The leaves are changing colour. Spectacular reds and yellows are livening up the mottled green of trees in autumn, and curly leaves litter the pavements, skittering along with puffs of wind. There’s a chill in the air, overpowering the diminished efforts of a fading sun, often reduced to what P.G, Wodehouse would call “a weak splash of gamboge.”
I once wrote a poem about this time of year:
The autumn days are full of clouds,
The longer night’s a purple shroud;
The wind strips leaves from slender tree
To skid and drop me to my knees.
Each passing year goes quicker by,
We all observe how time does fly;
So different from our days at school,
When time’s slow progress was so cruel.
I think the first Christmas trees have already been spotted in shops.
Were you afraid to ask about Bitcoins?
Many column inches are currently being devoted to Bitcoins, the so-called crypto currency that few seem to understand. But are afraid to ask. It’s like those trends that suddenly surround you, making you feel foolish about not being up to speed.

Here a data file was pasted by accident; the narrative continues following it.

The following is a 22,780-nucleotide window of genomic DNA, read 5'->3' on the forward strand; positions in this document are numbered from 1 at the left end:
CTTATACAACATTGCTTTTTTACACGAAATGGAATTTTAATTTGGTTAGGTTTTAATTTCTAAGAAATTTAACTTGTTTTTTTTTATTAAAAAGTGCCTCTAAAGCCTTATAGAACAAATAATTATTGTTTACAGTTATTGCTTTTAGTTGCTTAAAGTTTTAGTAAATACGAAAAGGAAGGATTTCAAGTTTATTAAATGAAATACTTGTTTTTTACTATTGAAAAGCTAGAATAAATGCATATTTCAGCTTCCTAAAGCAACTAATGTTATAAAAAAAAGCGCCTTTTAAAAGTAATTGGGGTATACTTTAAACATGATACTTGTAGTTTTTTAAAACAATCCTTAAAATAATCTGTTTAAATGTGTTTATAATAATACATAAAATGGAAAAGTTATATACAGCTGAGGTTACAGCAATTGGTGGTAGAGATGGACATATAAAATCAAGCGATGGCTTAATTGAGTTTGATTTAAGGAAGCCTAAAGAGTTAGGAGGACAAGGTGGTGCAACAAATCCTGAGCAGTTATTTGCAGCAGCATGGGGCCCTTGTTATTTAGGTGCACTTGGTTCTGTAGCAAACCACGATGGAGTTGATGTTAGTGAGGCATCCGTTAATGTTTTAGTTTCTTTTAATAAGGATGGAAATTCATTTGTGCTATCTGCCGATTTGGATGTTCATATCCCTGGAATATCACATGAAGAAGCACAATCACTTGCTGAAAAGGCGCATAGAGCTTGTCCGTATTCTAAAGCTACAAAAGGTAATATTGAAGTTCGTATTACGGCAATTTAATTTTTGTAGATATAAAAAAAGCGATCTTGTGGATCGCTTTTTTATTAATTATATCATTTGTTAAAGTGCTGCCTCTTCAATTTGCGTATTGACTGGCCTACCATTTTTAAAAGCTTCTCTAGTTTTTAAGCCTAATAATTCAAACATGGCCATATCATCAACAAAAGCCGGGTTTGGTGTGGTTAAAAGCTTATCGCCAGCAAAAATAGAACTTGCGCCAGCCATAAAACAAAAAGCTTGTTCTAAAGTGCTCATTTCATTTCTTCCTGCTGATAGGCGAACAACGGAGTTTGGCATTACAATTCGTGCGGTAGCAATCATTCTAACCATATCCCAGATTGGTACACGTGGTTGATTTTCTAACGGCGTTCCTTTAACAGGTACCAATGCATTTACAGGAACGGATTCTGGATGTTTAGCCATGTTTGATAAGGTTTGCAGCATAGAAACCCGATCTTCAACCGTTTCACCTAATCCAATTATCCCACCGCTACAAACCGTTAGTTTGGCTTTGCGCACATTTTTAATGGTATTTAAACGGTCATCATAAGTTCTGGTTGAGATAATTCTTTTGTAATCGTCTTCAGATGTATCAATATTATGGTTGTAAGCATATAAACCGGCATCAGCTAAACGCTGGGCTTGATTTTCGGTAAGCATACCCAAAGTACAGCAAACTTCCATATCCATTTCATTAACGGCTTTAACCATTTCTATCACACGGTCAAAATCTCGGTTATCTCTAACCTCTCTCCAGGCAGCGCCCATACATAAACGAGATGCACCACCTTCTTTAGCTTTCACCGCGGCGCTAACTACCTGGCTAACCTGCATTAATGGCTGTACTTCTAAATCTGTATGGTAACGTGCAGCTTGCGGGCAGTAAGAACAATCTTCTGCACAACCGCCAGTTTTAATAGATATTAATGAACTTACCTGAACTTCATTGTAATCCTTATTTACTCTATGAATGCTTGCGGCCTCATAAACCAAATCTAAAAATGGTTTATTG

Regular currency I can understand. It’s a piece of paper or metal that represents value in something tangible, like gold or tins of baked beans. You can exchange your currency for those tangible things. So the money you hold represents your buying power, and is guaranteed by the nation’s central bank.
Bitcoins are different. There is no central bank that either issues them or guarantees their value. They seem to represent what someone else will pay for them, but you have no control over the causes of fluctuation in their price. They appear to have no intrinsic value, because they are not valued against tangible assets.
Descriptions of Bitcoin are couched in obscure terms that baffle and intimidate outsiders. No wonder one is afraid to ask.
Are spiders vegetarian?
I have a wall of sweetpeas in my garden and there, right in the centre, is a delicate spider’s web, about the size of my open hand. A tan coloured spider, 1.5 cm long, sat motionless just inside the 2 o’clock position.
Suddenly a small object hit the web. It was a light blue colour, so I took it to be a portion of the petal from a flower, but the spider came to life and raced to capture and wrap it into a bundle. It was a rapid, efficient piece of work.
Then the spider proceeded to suck it dry. I saw the parcel gradually diminish in size, and wondered if the spider was draining it of its moisture. Spiders don’t eat flowers, do they?
In the mornings I walk the road to collect The Times and The Guardian, my remaining connections with England, and exchange greetings with an assortment of locals. The English and anglicised Irish will say, “Morning”. But the real locals in the shop will say, “How arya?”
When I first moved here I took them literally and would tell them. But I could see in their eyes that they didn’t want to know. You get used to others’ ways, don’t you?